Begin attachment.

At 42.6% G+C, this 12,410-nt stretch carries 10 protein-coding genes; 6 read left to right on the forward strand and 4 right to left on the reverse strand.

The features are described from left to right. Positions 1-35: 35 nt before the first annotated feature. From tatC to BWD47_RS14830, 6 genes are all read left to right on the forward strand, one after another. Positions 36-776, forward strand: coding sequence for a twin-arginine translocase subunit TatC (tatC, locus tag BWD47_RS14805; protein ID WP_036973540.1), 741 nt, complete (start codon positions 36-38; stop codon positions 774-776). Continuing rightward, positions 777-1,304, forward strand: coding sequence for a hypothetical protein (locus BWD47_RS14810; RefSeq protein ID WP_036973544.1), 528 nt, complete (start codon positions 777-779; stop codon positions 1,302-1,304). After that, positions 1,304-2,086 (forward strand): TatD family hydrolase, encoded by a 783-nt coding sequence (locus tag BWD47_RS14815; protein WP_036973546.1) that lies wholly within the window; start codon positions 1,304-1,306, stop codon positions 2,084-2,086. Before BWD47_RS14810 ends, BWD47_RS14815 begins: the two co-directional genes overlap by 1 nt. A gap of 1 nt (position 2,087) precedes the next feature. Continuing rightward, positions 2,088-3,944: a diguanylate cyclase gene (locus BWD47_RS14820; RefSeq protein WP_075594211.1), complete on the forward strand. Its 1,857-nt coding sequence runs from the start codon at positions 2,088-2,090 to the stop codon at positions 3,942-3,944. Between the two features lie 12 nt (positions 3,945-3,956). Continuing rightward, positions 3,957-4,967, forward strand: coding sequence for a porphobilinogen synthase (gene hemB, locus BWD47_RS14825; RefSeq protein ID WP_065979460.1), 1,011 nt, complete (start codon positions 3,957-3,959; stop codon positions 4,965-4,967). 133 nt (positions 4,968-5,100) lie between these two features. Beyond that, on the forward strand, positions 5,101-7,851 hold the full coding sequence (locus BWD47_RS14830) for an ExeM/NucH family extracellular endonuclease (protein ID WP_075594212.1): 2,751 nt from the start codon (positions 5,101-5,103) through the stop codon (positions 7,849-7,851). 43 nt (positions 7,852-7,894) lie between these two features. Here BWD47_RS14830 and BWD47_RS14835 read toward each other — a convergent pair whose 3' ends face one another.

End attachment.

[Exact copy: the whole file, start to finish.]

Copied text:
At 42.6% G+C, this 12,410-nt stretch carries 10 protein-coding genes; 6 read left to right on the forward strand and 4 right to left on the reverse strand.

The features are described from left to right. Positions 1-35: 35 nt before the first annotated feature. From tatC to BWD47_RS14830, 6 genes are all read left to right on the forward strand, one after another. Positions 36-776, forward strand: coding sequence for a twin-arginine translocase subunit TatC (tatC, locus tag BWD47_RS14805; protein ID WP_036973540.1), 741 nt, complete (start codon positions 36-38; stop codon positions 774-776). Continuing rightward, positions 777-1,304, forward strand: coding sequence for a hypothetical protein (locus BWD47_RS14810; RefSeq protein ID WP_036973544.1), 528 nt, complete (start codon positions 777-779; stop codon positions 1,302-1,304). After that, positions 1,304-2,086 (forward strand): TatD family hydrolase, encoded by a 783-nt coding sequence (locus tag BWD47_RS14815; protein WP_036973546.1) that lies wholly within the window; start codon positions 1,304-1,306, stop codon positions 2,084-2,086. Before BWD47_RS14810 ends, BWD47_RS14815 begins: the two co-directional genes overlap by 1 nt. A gap of 1 nt (position 2,087) precedes the next feature. Continuing rightward, positions 2,088-3,944: a diguanylate cyclase gene (locus BWD47_RS14820; RefSeq protein WP_075594211.1), complete on the forward strand. Its 1,857-nt coding sequence runs from the start codon at positions 2,088-2,090 to the stop codon at positions 3,942-3,944. Between the two features lie 12 nt (positions 3,945-3,956). Continuing rightward, positions 3,957-4,967, forward strand: coding sequence for a porphobilinogen synthase (gene hemB, locus BWD47_RS14825; RefSeq protein ID WP_065979460.1), 1,011 nt, complete (start codon positions 3,957-3,959; stop codon positions 4,965-4,967). 133 nt (positions 4,968-5,100) lie between these two features. Beyond that, on the forward strand, positions 5,101-7,851 hold the full coding sequence (locus BWD47_RS14830) for an ExeM/NucH family extracellular endonuclease (protein ID WP_075594212.1): 2,751 nt from the start codon (positions 5,101-5,103) through the stop codon (positions 7,849-7,851). 43 nt (positions 7,852-7,894) lie between these two features. Here BWD47_RS14830 and BWD47_RS14835 read toward each other — a convergent pair whose 3' ends face one another.